Recently, when various anti-immigrant and anti-Muslim impulses coalesced in the President’s travel ban and were challenged in court, a friend asked if I would participate in filing an amicus curiae or “friend of the court” brief when the cases went on appeal. Such briefs are not meant to argue for or against the parties’ particular claims but, rather, draw the Court’s attention to the broader significance of the case. You could say they raise academic concerns and, as in my case, are often brought by academics. But amicus briefs are no less concerned with a case’s potential for actual harm.
In all, nineteen scholars of Mormon history signed the brief in order to lend their reputations to a reminder that a very bad history was threatening to repeat itself. In the nineteenth century, the U.S. government marshalled a variety of legal sanctions against the Mormons. These attacks were believed protective of society and included restraints on immigration. Members of the church were refused entry into the country or jailed at the border. Those who had successfully immigrated were denied citizenship and some were pressured to abandon their religion and convert to Protestantism. Eventually, the courts legitimized these laws in restraint of religion on the grounds that Mormonism was not really a religion and, therefore, not eligible for constitutional protection. In sum, Mormonism was prejudicially viewed and unconstitutionally punished in much the same way as Islam is today.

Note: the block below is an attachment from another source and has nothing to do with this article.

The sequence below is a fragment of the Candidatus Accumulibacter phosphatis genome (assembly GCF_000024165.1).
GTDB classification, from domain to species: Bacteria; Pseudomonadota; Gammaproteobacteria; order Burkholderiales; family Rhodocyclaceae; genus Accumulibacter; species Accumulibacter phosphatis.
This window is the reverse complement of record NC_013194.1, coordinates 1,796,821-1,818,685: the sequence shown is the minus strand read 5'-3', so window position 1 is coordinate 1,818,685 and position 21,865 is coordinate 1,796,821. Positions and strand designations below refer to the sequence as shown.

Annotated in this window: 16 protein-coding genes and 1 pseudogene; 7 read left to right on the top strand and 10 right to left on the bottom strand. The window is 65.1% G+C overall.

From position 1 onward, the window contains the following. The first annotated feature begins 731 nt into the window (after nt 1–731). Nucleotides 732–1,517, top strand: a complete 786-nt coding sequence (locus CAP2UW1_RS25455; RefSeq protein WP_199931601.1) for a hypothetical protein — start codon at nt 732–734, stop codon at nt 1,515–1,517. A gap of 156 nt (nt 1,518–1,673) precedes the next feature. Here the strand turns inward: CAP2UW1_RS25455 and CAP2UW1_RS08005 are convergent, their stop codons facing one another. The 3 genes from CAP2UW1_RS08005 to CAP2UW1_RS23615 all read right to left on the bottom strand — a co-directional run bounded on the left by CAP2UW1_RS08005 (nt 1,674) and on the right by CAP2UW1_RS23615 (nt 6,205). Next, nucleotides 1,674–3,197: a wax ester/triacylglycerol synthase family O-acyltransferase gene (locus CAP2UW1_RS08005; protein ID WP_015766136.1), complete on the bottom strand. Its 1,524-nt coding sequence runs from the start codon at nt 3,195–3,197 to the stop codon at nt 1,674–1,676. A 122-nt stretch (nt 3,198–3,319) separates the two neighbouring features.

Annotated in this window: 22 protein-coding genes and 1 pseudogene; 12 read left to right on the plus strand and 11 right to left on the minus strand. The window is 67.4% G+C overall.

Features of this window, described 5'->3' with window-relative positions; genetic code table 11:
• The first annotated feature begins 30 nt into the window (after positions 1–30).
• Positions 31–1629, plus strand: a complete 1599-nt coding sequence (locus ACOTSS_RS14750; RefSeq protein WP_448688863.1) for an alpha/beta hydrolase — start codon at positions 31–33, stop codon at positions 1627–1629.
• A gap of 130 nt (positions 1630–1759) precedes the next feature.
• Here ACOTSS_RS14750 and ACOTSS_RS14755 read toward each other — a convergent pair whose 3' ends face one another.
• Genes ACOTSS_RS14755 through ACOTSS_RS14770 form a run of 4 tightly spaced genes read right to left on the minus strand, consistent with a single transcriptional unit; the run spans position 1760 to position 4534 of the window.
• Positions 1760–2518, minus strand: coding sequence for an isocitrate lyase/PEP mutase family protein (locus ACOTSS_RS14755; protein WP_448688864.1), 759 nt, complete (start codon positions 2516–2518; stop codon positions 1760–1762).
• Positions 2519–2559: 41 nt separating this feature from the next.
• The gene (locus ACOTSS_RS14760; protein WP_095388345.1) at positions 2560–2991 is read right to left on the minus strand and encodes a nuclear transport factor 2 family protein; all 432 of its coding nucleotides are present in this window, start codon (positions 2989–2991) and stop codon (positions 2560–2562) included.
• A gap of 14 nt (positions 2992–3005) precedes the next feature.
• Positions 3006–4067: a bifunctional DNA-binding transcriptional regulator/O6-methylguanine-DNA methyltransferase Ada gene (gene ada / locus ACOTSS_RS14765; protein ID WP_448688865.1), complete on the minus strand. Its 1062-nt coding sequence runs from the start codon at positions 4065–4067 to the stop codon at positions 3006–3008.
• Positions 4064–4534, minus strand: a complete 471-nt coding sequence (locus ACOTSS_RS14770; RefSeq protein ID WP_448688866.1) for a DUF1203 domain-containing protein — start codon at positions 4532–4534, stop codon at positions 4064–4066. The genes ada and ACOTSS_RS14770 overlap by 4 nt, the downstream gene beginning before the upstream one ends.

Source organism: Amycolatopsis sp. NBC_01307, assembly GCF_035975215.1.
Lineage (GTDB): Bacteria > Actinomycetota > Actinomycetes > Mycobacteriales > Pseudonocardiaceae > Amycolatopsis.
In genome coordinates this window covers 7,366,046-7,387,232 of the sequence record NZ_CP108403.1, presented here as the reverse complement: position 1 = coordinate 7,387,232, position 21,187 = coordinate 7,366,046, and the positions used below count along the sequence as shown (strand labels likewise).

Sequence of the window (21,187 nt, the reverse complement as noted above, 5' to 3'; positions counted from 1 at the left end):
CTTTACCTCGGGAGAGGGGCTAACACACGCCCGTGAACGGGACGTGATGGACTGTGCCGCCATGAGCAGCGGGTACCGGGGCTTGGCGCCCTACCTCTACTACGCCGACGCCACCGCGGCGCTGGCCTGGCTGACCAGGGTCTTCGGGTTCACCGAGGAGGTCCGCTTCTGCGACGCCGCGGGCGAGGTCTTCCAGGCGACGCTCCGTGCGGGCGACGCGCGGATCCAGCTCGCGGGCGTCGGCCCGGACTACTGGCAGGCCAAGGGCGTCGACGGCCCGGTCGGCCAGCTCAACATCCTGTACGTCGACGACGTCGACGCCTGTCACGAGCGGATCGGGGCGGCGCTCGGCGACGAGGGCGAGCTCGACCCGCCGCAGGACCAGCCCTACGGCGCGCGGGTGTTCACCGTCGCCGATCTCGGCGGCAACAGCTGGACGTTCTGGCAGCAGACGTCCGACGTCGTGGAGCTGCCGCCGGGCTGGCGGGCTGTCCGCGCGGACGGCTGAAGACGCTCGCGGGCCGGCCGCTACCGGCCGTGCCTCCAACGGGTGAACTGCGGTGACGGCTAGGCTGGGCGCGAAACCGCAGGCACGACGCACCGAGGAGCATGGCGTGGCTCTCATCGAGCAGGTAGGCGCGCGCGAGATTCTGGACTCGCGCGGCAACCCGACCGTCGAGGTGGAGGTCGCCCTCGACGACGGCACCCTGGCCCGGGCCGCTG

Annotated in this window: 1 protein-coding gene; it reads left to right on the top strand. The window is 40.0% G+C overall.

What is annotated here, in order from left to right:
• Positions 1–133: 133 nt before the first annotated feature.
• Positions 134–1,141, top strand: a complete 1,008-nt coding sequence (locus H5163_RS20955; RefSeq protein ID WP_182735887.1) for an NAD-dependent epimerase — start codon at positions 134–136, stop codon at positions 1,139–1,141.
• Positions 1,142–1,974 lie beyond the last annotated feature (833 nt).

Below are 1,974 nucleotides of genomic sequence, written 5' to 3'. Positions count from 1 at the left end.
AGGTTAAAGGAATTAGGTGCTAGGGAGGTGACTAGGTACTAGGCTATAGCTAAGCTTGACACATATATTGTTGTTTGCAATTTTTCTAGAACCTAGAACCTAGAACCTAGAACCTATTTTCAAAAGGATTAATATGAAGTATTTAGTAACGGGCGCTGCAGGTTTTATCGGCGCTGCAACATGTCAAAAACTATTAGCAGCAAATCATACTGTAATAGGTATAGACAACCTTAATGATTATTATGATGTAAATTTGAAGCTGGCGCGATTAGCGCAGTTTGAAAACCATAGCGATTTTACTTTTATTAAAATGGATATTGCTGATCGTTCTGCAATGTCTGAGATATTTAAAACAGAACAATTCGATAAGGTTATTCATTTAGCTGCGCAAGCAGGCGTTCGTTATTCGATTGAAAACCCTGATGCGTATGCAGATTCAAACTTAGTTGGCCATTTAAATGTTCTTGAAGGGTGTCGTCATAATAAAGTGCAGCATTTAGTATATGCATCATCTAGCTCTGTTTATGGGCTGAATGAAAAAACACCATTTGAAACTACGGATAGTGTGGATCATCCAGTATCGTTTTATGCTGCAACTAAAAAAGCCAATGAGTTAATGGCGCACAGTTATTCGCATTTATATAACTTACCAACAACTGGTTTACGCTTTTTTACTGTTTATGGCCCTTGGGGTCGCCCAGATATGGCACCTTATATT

For good reason, the Supreme Court has held that it is impermissible to denominate some religion as properly American, and some not. To ban or treat differently travelers who are Muslim because they are Muslim is to send the message that, as citizens, they are “outsiders, not full members of the political communities,” as Justice O’Connor wrote. To treat Muslim refugees and asylum seekers differently from all other similarly situated persons is to treat them as lesser persons because of their religion. It is also a cruelty particularly unworthy of this nation’s ideals. A Muslim travel ban or any other kind of ban which is based solely on religious belief or association must alarm anyone who values freedom of conscience.
I confess taking a public stand against the ban didn’t take courage. I really don’t expect that, in the words of Pastor Niemoller, after they “came for” Muslims, they would come “for me.” But it seemed only common sense to begin then, before it takes courage. And, after all, one never knows: they did come for my great grandparents.